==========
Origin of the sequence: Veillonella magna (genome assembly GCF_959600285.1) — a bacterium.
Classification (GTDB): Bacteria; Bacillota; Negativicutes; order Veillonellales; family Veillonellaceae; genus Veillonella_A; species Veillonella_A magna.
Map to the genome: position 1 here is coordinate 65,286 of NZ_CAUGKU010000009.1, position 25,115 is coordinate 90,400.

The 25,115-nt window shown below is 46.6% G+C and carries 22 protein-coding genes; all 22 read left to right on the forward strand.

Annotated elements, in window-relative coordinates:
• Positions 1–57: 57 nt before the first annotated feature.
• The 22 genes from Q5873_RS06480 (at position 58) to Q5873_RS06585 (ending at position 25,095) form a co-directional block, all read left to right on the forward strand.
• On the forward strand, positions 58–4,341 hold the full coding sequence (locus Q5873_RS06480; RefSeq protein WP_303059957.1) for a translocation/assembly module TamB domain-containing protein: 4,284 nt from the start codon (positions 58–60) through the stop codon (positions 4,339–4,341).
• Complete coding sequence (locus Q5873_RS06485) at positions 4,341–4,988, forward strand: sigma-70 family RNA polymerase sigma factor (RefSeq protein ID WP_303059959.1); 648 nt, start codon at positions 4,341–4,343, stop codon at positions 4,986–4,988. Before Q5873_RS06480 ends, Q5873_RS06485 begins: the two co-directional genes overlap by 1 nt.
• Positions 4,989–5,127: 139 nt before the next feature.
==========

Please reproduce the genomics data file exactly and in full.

Origin of the sequence: Veillonella magna (genome assembly GCF_959600285.1) — a bacterium.
Classification (GTDB): Bacteria; Bacillota; Negativicutes; order Veillonellales; family Veillonellaceae; genus Veillonella_A; species Veillonella_A magna.
Map to the genome: position 1 here is coordinate 65,286 of NZ_CAUGKU010000009.1, position 25,115 is coordinate 90,400.

The 25,115-nt window shown below is 46.6% G+C and carries 22 protein-coding genes; all 22 read left to right on the forward strand.

Annotated elements, in window-relative coordinates:
• Positions 1–57: 57 nt before the first annotated feature.
• The 22 genes from Q5873_RS06480 (at position 58) to Q5873_RS06585 (ending at position 25,095) form a co-directional block, all read left to right on the forward strand.
• On the forward strand, positions 58–4,341 hold the full coding sequence (locus Q5873_RS06480; RefSeq protein WP_303059957.1) for a translocation/assembly module TamB domain-containing protein: 4,284 nt from the start codon (positions 58–60) through the stop codon (positions 4,339–4,341).
• Complete coding sequence (locus Q5873_RS06485) at positions 4,341–4,988, forward strand: sigma-70 family RNA polymerase sigma factor (RefSeq protein ID WP_303059959.1); 648 nt, start codon at positions 4,341–4,343, stop codon at positions 4,986–4,988. Before Q5873_RS06480 ends, Q5873_RS06485 begins: the two co-directional genes overlap by 1 nt.
• Positions 4,989–5,127: 139 nt before the next feature.